Tuesday

13th Apr 2021

EU and US seal extradition pact

The EU and the US have signed a judicial co-operation agreement allowing European countries to refuse to extradite criminals who may be sentenced to the death penalty.

"We are establishing a joint ambition to continue our co-operation to fight gross international crime. But equally important is that we are agreed on strengthening the protection of the rights of the individual," Swedish justice minister Beatrice Ask, on behalf of the EU presidency, said at a signing ceremony with US attorney general Eric Holder at the Swedish embassy in Washington on Wednesday (28 October).

Read and decide

Join EUobserver today

Become an expert on Europe

Get instant access to all articles — and 20 years of archives. 14-day free trial.

... or subscribe as a group

  • Prison cell: the pact will respect EU opposition to the death penalty (Photo: un.org)

A long-time critic of the death penalty in the US, the EU began negotiating the extradition agreement after the 11 September 2001 terrorist attacks on US soil.

This is the first agreement on extradition between the United States and the European Union. It will enter into force in February 2010, after EU justice ministers ratified the deal earlier this month.

Under the deal, existing bilateral extradition treaties between the US and each member state will be streamlined and modernised, clarifying for instance the kind of offences that are extraditable, rules surrounding the exchange of information and transmission of documents and transit rules.

The agreement also sets the ground for the creation of joint European-US task forces to address terrorism and serious crimes and enables easier access to bank account information of suspected criminals.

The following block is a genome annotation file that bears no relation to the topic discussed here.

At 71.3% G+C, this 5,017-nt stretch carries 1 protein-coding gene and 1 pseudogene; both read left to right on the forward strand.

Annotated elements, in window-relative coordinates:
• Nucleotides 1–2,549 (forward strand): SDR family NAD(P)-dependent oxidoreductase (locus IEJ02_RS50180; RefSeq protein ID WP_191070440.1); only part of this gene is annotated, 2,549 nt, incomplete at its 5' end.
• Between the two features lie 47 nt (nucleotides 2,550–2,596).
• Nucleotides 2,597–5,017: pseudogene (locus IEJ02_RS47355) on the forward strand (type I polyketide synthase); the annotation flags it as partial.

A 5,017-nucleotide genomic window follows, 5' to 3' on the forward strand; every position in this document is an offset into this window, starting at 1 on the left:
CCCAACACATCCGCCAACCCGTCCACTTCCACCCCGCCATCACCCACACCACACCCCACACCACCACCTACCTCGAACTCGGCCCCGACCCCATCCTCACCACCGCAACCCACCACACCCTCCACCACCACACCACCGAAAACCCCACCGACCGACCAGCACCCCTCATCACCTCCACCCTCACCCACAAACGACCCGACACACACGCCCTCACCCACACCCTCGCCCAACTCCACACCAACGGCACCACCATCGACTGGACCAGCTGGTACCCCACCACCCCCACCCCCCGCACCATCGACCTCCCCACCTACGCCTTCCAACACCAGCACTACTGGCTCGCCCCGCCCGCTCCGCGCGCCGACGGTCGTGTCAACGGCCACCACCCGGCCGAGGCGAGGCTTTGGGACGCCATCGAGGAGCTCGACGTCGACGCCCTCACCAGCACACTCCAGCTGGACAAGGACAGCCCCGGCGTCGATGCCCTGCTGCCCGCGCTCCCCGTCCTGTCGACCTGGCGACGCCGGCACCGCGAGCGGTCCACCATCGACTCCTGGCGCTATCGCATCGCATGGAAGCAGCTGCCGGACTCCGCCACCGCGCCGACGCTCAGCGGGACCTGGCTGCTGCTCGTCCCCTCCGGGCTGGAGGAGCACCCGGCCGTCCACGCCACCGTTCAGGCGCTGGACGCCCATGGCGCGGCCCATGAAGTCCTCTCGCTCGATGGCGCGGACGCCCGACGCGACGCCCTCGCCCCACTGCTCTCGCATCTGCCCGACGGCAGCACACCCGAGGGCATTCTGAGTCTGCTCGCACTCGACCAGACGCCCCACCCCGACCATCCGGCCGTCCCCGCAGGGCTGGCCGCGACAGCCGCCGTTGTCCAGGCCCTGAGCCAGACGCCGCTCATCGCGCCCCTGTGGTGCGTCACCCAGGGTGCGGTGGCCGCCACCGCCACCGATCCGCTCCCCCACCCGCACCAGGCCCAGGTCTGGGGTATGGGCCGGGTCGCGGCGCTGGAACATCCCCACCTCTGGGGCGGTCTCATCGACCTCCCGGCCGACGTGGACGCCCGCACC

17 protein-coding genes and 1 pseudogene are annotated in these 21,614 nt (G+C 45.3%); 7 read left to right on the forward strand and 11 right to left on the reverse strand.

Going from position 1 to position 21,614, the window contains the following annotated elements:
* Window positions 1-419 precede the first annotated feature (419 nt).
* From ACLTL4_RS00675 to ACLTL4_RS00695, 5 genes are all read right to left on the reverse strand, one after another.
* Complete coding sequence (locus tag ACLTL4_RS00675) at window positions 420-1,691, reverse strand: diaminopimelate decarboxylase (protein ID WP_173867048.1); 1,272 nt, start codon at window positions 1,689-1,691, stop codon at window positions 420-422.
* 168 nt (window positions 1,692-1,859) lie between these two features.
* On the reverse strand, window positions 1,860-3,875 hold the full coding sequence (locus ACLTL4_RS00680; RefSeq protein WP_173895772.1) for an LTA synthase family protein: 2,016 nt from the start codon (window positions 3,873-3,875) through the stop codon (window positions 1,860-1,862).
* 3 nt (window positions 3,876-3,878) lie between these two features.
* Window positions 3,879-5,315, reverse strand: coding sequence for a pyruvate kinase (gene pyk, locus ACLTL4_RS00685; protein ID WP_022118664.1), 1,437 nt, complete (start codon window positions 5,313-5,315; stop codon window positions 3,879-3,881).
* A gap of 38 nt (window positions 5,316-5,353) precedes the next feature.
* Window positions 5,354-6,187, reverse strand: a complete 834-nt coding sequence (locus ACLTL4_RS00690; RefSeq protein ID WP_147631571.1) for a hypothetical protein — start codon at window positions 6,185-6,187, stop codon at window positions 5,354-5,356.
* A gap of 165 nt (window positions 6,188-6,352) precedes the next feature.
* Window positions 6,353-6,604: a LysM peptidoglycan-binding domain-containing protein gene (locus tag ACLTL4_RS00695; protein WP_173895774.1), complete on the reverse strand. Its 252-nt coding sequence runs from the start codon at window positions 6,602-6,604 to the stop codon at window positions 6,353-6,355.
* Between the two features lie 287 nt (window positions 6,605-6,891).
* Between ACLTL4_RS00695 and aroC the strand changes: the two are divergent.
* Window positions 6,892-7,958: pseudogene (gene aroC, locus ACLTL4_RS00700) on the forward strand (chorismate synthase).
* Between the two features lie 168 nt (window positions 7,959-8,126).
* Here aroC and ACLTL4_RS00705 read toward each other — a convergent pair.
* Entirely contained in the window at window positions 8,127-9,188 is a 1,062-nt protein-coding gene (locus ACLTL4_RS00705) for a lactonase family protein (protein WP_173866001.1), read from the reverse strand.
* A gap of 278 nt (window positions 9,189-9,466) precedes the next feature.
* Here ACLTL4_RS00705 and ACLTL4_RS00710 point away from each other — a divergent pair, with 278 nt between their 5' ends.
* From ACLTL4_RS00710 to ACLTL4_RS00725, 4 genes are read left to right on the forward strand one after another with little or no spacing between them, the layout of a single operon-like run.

It will allow international witnesses to testify by video conference, making it no longer necessary for a European witness, for example, to cross the Atlantic in order to appear in court.

While the two politicians applauded the agreement, they acknowledged that many important details remain to be ironed out. "The declaration is what we agreed on," Ms Ask said. "It's not possible for us to sort out all the judicial details."

Neither will the agreement have any impact on the transfer prisoners from Guantanamo Bay. Mr Holder said he hoped more countries would take inmates, but expressed scepticism that the official deadline for closing the prison – 22 January 2010 - could be met.

Only a handful of European countries so far have agreed to accept people released from Guantanamo. Spain, which will take over the rotating EU presidency in January, has been asked by the US to persuade the other member states to accept more detainees.

Madrid has already committed to accepting two detainees and is currently reviewing additional files of other inmates, Spanish justice minister Francisco Caamano said after an earlier meeting Mr Holder. The Socialist government of Prime Minister Jose Luis Rodriguez Zapatero has said that Spain will only accept Guantanamo detainees who are not facing charges and have no criminal record in any EU country.

MEPs disagree with US on visas and tourist tax

The US will continue to treat EU members on a bilateral basis in its visa regime, but will review its passenger data policy towards Europeans, interior minister Janet Napolitano told MEPs on Friday. She also defended a controversial tourist tax as the only way to fund tourism promotion in the country.